The Definitive Dwiggins no. 82—The Colophon (Part V)
In the fall of 1928 W.A. Dwiggins was completing work on the Strange Case of Dr. Jekyll and Mr. Hyde by Robert Louis Stevenson for Random House. The printer of the book was Pynson Printers, headed by Elmer Adler (1884–1962).  The two men had previously worked together on Nobodaddy: A Play by Archibald MacLeish (Cambridge, Massachusetts: Dunster House, 1926) and two editions of My Mortal Enemy by Willa Cather (New York: Alfred A. Knopf, 1926).  Their professional friendship led Adler to invite Dwiggins to serve on the editorial board of The Colophon, the quarterly journal for book collectors that he founded in October 1928 with Vrest Orton (1897–1986), John T. Winterich (1891–1970), and Burton Emmett (1871–1935).  Although he was notoriously averse to joining groups, Dwiggins accepted the invitation, presumably out of gratitude for Adler’s support of his efforts to forge a new career as a book designer. “EA has been most kind to me during the past year,” he wrote to Donald S. Klopfer (1902–1986), partner in Random House, in early 1929. 
The Colophon, which Adler described “as a boon to booklovers and an adventure in enthusiasm,” was an outgrowth of the fine printing frenzy of the 1920s.  But the Stock Market crash of 1929 delayed its first issue until February 1930 and the Great Depression that followed severely affected its financing. The only reason that the journal got off the ground to begin with was that banker and book collector Frank Altschul (1887–1981) had guaranteed to underwrite the first four issues. A month before the Crash Adler told Altschul that he already had the designs for three covers—by Rockwell Kent, Dwiggins, and Edward A. Wilson—in hand. 
Dwiggins’ cover, though, was not done. “But before it is used,” he wrote Adler near the end of the year, “I want to send you a new line for ‘A Book Collector’s Quarterly’ in a better letter. Ital., but with more style, this one looks poor to me now.”  Dwiggins need not have worried about the cover being used before he had a chance to improve it since Adler hung onto the design for nearly a year before announcing his plans for it. In September 1930 he told Dwiggins he intended to make it the cover of Part IV, the holiday issue scheduled to be published that December. But he needed a spine design. In October Dwiggins agreed to make one, including a special ornament, but he did not deliver the artwork until November 3. Although Adler did not say so, it seems that the delay forced him to change his plans and ask Dwiggins if he minded if the cover design was held over for Part V. Dwiggins had no objection and thus, nearly a year and a half after it was designed, his only cover for The Colophon was finally published in March 1931. 
Adler was eager to get Dwiggins’ response to the first two issues of The Colophon. “Why in the deuce don’t you open up and say something once in a while?” he querulously wrote him on June 10, 1930. “You might just as well be in China, for all the help you are with suggestions for The Colophon, and we really need your help.” He especially wanted suggestions of Boston printers, other than The Merrymount Press, who could contribute to The Colophon. Adler needed to find new printers of reliable quality beyond the usual suspects because The Colophon was comprised of collated inserts designed and printed by a variety of contributors. Pynson Printers, his company, merely handled the cover, title page, and colophon page.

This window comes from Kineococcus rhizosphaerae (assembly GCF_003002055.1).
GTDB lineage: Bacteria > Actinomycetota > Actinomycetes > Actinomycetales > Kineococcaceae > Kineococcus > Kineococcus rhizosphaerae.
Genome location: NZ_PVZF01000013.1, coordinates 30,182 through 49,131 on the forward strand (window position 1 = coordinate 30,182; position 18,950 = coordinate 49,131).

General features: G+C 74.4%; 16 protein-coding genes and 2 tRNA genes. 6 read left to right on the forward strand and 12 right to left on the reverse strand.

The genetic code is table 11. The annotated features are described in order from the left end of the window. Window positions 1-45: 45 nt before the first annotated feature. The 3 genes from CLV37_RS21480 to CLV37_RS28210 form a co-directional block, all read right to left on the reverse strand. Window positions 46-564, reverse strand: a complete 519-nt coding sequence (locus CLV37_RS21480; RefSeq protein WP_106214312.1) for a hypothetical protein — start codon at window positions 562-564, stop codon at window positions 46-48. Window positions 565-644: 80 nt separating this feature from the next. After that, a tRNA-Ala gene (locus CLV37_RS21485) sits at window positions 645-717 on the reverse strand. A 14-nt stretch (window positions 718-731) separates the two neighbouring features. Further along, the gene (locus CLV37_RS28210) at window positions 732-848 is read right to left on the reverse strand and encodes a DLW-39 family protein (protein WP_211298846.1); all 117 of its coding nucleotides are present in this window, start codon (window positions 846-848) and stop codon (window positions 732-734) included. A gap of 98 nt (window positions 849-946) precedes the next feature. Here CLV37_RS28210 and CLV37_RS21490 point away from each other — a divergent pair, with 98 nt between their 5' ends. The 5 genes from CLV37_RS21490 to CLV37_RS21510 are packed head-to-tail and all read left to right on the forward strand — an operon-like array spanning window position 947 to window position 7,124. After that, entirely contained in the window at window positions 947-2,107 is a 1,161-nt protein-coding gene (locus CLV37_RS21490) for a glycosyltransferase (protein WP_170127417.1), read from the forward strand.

Several weeks later Dwiggins responded, “Boston is a skunk of a town, aint [sic] it?” He suggested both Gehman Taylor (1884–1960) of Gordon-Taylor, Inc. in Cambridge and the McGrath-Sherrill Press in Boston as potential contributors. He described the latter as “a good everyday working plant with ambitions,” but said that he could not work with them. However, he was willing to work with Taylor—if Taylor was interested in being part of The Colophon. “Anyway, he [Taylor] would do a bang-up job, as to finish,” Dwiggins wrote, “and I would supply part of the style. But the proposition wants to come from you, in detail, with the mere mention that I would be glad to help. (i.e., not that I told you to ask him.) Tell him what you can pay, and time factor.” Dwiggins went on to apologize to Adler for not helping out much with The Colophon despite being one of its contributing editors:
I am not much help on the Col., I admit. Output of energy rather limited. Think you are doing a top-hole job. If I appear lukewarm (I am lukewarm) it is because I haven’t an ounce of collector or bibliophile blood in my veins. I rather shy off bibliophiling for some reason—I don’t know what. I guess I don’t care much for shoptalk anyway: rather do the job than talk about it, etc., etc. Not a pose—actual fact.
The only idea I ever had for the Col.—my own production I mean—was a four-page imaginary printing-news-sheet, such as I fancied would feed me the kind of food I craved. Sort of dream of the kind of periodical I might look forward to seeing so often. This notion resulted, I think, from looking at the Inland Printer, and American Printer, and that sort. I thought it would be fun to write it all myself—letters from our correspondents in Prague and Stockholm and Milan, with cuts of new type, illustrations, title-pages, etc.—editorials, news about ourselves, etc. etc. Good idea, but a fearful amount of work—maybe do it if I live long enough.